Monday, June 11, 2012

The Katy Perry Of Carry

Yes, I'm the Katy Perry of concealed carry. I go back and forth between a revolver and a bottom-feeder...I mean semi-auto. After an untimely hand injury induced by hardwood grips and high pressure 158 grain bullets, I'm back to an auto. In fact, I have ordered a N82 (NateSquared) holster for my M&P9C so I can work it back into rotation. The other auto in the rotation is my old P64.

I use a Bulldog bellyband for my P64 and Ruger SP101. They're small and light enough (if you can call the pig-iron Ruger "light") that the bellyband will work. I also don't worry about the bellyband's relative lack of trigger protection since the revolver and the commie relic have very stiff DA triggers. I do worry about it with the relatively light and short pull of the M&P, so I ordered a kydex N82. 

Like The Yankee Marshal, I am too lazy to "dress around the gun". The M&P, while fairly easy to hide, isn't always the easiest to hide. But when I can get away with it, I carry it because it holds 13 rounds of ammunition, is wildly accurate, and has never failed through over 1000 rounds of various types of ammo. Recoil is light, sight radius is good, mag changes are nearly as fast as a service-sized pistol. I really, really like this gun, and it's as close to a perfect all-arounder as I've ever seen. 

The P64, being a PPK clone, is pretty easy to hide, but I feel its ammo is fairly crude. I only feed it steel-cased 90-something grain ball ammo because that's what the gun was designed around. It has been very accurate and also 100% reliable so far. The problems are the relatively weak ammo, the DA pull is horrible, and it isn't really all that small. Ruger's excellent LCP is far smaller while shooting the comparable 380ACP. I've played with a few LC9s, and I'd bet an LC9 is easier to carry. I've thought long and hard about an LC9, and would probably get one over S&W's Shield if I were to replace the P64.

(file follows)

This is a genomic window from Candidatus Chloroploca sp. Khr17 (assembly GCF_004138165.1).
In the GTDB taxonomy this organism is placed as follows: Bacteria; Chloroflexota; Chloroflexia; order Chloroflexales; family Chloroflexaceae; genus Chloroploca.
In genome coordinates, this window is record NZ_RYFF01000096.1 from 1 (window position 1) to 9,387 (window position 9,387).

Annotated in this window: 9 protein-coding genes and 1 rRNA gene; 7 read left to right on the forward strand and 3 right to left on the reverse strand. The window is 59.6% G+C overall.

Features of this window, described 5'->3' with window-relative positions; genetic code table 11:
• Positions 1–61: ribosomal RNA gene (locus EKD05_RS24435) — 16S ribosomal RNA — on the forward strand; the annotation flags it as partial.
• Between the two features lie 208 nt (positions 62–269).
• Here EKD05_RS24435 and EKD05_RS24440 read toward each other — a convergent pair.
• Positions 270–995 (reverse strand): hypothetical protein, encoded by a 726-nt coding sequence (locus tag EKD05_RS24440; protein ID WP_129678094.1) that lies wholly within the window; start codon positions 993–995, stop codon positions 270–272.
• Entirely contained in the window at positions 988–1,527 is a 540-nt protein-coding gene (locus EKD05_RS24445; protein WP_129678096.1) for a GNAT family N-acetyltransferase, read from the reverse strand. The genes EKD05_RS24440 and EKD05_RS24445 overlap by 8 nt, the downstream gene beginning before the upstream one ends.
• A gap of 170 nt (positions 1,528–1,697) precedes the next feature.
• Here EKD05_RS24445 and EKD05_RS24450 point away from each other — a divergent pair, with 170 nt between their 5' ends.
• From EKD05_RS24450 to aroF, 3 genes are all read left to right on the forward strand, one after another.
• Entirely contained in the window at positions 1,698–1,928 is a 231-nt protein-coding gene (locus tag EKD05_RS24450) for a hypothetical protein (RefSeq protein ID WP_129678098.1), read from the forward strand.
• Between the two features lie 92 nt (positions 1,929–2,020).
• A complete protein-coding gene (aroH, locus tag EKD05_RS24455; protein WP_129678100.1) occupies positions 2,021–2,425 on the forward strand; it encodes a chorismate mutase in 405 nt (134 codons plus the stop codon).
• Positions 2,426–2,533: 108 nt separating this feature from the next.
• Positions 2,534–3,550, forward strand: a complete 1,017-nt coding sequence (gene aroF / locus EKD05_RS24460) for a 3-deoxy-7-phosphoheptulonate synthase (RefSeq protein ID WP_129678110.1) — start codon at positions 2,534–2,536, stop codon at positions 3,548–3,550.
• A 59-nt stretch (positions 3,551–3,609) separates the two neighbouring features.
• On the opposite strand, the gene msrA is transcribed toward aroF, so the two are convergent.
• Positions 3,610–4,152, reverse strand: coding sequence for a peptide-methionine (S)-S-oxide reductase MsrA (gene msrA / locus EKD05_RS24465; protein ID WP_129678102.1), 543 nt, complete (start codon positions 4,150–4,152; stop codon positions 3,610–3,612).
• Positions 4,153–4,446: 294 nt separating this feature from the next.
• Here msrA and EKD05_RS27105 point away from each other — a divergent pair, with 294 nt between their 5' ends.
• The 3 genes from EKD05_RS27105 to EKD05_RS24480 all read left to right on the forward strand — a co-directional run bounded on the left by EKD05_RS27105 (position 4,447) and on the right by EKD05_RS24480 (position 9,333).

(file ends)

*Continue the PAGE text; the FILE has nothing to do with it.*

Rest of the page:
Then the revolver, my extremely manly SP101. A stainless .357 with hardwood grips just looks right. Buffalo Bore makes some very stout .357 loads that make well over 600ft/lbs in a 3" gun. That's a lot. I trust five big, fast, well-designed hollowpoints to protect me from just about anything. That said, I don't shoot the SP101 as well as I shoot the other two when using carry ammo. When fed my handloaded .38spl target loads, I'm extremely good with the SP101. When fed fire-breathing 158gr bullets at 1400fps, I can keep the cylinder on a sheet of paper at 7 yards firing quickly, but that's about it. Granted, that will cover 99.999999% of self-defense situations. It still isn't a bullseye gun. The trigger is pretty standard Ruger, meaning it is heavy and not perfectly smooth. S&W makes a slicker revolver, and one day I'd like to add a 686 Plus with a 3" barrel and hardwood grips to my stable, but that will probably be quite some time. 

All three guns posing at a jaunty angle.

My heart lies with big, shiny revolvers, but my head knows a plastic bottom-feeder is probably more practical, and in most cases, easier to employ. So I go back and forth a lot. I change my guns like a girl changes clothes. 


James said...

No reason to keep using steel-cased ammo:

Mine actually started to corrode last summer, so I made the switch to the Hornady Critical Defense. I put a couple boxes through my P64 and it fed perfectly. I'm sure the Hornady XTP would be a good choice as well, it's cheaper but it wasn't available when I ordered.

Side note, shoot some plinking ammo out of your carry mags for the P64 every once in a while just to make sure that they're holding up to being loaded 24/7. One of mine jammed up pretty good. The follower is still stuck at the bottom of the mag and it's been several months since that happened.

The Flatland Gun Nut said...

As soon as I get a big-boy job again I'll probably sell the P64 and buy an LCP. In fact, this has given me an idea for a new article.